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Tuesday, May 21, 2024

NASA has extended out the deadline for the first moon landing to 2025

Several months have been added to the deadline for returning American astronauts to the moon’s surface, according to NASA officials, who announced the extension on Tuesday. It is the first formal acknowledgement that the goal of achieving 2024, which was established while Donald J. Trump was president, would not be realised.

Instead, it will take place somewhere in 2025, according to Bill Nelson, a former Florida senator who was appointed by President Biden earlier this year to be NASA’s administrator. He attributed the move in timing to a lawsuit filed against the agency over the agency’s moon lander, which will be constructed by SpaceX, as well as problems with NASA’s Orion capsule, which is scheduled to transport men to lunar orbit.

The 50th anniversary of the landing of the last astronauts on the moon will be celebrated in December 2022. Since the Apollo 17 mission returned to Earth in 1972, the United States space programme has shifted its attention to other goals. However, the moon has come back into fashion at various points throughout time, especially under the administration of former President Trump.

The White House’s space council met in 2019 and Vice President Mike Pence announced a 2024 timetable for the first American astronauts to land on the moon in more than 50 years. Pence made the announcement at the meeting. Many in NASA and the space industry were taken by surprise when the new goal was announced. It was an urgent one: lift the first woman and next American man to the lunar surface “by whatever means necessary,” as he put it in his statement at the time. There was a driving factor in the fact that Americans are “engaged in a space competition now, just as we were in the 1960s,” which was in part a reference to China, which has set an ambitious goal of putting humans on the moon by 2030.

Since Mr. Pence’s address, there have been significant funding requests, new moon technology contracts, international agreements, and the creation of a brand — the Artemis programme. The Biden administration backed Artemis, and NASA maintained the 2024 deadline, despite the fact that Mr. Biden’s presidential transition team had judged it implausible. Mr. Nelson has so far adhered to the timeframe established by the previous government.

In addition, Mr. Nelson said on Tuesday at a press conference with reporters that “the Trump administration’s aim of a human landing in 2024 was not anchored in technological capability.”

NASA selected Elon Musk’s SpaceX, a private spaceflight business, to develop a lunar lander in April. The first two trips to the lunar surface will be made possible by Starship, a large, reusable rocket system that is now being developed in Texas by the SpaceX corporation. Humans will be transported to the moon on the second mission.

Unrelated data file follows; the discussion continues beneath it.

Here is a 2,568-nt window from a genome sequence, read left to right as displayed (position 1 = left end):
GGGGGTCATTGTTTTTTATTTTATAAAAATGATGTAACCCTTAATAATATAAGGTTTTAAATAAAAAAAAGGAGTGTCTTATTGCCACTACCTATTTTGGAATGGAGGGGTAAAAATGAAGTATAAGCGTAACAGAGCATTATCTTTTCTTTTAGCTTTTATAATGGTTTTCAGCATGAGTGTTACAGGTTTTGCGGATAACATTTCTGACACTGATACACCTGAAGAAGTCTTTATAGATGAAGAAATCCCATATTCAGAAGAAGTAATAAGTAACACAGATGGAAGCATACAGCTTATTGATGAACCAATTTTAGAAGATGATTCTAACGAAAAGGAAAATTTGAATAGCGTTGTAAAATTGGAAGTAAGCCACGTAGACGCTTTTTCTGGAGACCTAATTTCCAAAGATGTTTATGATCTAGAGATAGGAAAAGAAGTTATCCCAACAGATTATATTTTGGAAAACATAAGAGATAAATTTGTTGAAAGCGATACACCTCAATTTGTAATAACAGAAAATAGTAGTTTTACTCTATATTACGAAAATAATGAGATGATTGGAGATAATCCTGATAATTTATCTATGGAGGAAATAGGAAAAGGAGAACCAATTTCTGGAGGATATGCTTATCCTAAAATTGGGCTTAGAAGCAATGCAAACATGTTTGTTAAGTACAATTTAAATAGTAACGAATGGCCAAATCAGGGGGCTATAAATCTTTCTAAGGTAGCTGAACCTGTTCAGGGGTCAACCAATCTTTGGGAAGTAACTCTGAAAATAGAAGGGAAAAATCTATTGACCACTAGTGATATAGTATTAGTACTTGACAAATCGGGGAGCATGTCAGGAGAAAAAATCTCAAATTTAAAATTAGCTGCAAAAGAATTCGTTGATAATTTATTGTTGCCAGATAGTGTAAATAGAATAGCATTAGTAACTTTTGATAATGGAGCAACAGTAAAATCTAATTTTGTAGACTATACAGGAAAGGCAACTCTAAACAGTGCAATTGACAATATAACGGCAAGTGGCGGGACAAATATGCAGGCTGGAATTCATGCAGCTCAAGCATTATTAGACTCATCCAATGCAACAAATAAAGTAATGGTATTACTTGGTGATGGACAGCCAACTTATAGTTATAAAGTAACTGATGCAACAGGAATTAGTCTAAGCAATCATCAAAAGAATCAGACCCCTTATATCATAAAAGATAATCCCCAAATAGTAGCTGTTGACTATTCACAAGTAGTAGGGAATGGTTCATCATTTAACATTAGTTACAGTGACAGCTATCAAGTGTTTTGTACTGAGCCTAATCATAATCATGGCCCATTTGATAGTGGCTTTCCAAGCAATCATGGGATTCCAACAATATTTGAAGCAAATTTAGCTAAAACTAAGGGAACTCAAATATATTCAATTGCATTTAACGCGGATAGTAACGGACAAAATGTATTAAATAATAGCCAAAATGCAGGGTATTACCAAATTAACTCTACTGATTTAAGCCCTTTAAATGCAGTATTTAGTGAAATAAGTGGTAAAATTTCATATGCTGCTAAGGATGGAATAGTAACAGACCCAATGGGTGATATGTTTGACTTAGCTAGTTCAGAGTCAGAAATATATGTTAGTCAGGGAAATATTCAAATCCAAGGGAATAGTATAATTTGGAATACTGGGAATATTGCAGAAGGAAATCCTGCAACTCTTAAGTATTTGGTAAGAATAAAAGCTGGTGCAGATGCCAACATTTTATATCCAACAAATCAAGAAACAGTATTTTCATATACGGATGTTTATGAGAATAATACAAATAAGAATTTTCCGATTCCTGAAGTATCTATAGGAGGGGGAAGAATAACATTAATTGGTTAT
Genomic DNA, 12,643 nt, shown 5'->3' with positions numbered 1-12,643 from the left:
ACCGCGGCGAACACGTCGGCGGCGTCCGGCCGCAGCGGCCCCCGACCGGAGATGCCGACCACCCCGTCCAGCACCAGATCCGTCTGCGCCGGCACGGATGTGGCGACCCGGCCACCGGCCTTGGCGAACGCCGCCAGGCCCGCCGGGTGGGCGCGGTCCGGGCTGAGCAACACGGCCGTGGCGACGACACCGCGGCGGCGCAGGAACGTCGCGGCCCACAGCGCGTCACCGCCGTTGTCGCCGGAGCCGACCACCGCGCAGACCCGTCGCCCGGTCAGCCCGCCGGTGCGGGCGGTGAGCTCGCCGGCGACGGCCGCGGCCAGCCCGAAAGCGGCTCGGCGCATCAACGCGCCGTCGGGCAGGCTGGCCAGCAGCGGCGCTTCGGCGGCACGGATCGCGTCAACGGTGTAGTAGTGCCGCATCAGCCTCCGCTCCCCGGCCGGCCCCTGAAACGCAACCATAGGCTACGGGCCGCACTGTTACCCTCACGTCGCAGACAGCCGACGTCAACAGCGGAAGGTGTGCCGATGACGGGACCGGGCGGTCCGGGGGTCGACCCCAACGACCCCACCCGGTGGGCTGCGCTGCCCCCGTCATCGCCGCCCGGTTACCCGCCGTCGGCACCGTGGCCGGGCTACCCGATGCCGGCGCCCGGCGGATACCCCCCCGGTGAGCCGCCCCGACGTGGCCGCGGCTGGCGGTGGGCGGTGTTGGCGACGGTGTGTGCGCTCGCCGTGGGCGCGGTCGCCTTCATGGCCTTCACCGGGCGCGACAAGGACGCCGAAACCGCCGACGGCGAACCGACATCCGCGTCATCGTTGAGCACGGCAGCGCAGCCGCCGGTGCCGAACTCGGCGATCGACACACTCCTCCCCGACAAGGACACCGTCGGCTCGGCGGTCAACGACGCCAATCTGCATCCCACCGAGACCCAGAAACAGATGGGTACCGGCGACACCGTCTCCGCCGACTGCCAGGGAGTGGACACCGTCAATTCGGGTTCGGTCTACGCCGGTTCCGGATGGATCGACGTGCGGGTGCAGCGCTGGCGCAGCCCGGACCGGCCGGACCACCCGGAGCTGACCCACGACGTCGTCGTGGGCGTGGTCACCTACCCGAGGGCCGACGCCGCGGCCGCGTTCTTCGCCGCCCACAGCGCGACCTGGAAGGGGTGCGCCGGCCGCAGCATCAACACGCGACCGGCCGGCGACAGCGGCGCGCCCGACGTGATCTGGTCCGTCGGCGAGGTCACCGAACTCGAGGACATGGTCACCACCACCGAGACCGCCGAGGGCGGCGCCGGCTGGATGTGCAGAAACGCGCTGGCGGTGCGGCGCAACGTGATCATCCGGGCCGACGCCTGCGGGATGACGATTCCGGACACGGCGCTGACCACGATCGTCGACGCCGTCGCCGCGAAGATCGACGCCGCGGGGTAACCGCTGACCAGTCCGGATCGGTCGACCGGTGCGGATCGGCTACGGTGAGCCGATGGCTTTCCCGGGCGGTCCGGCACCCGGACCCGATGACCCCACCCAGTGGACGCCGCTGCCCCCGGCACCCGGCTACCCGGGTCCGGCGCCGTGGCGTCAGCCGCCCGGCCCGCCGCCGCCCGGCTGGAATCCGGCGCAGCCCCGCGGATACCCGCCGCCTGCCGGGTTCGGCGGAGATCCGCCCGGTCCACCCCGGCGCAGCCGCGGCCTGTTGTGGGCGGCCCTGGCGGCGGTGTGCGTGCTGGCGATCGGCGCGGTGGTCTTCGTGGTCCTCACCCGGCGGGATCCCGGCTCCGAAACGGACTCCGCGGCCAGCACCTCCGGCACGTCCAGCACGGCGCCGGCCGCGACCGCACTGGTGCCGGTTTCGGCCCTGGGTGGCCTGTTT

The political and technological impediments that have prevented NASA from attaining its 2024 objective have ranged from reluctance among politicians in Congress to engineering issues and delays with other technologies and spacecraft that NASA may also need in order to land people on the moon. In addition, the Covid epidemic had a part. The Space Launch System, the agency’s flagship moon rocket, is a multibillion-dollar effort that has been plagued by delays for years.

NASA, on the other hand, just surmounted a huge setback. Following a harsh and lengthy court battle with Jeff Bezos’ space business, Blue Origin, which had filed two complaints against NASA’s selection of SpaceX, the agency emerged triumphant. For about six months, the argument halted the moon lander programme, preventing NASA from collaborating with SpaceX on the construction of the Starship spacecraft.

In February, the Space Launch System is set to launch its first uncrewed mission, which will be the launch of a capsule named Orion, which is intended to take people to the moon’s vicinity but not to land there. A following trip, which would transport men around the moon and back, might take place in May 2024, a date that has been postponed from April 2023.

With the delays, as well as various additional technical needs, the cost of creating Orion has increased by $2.6 billion, for a total cost of $9.7 billion over the course of a dozen years, according to the company.

NASA has gained valuable time by delaying the moonshot until 2025, but it is still on an exceedingly optimistic timeline. The Space Launch System would deliver an Orion spacecraft with people to a location near the moon’s surface. It would dock with SpaceX’s Starship lander, which would then transport the astronauts to the surface in a way that has not yet been fully detailed.

Following SpaceX’s first two Starship trips, NASA intends to choose several businesses to develop lunar landers for regular journeys to the moon’s surface in the coming months. The agency is requesting $5.7 billion over the next six years to assist in funding such missions to and from the moon, but Congress has not demonstrated a willingness to approve the request so far.

A Boyle
A Boyle
I cover Science related topics for The National Era
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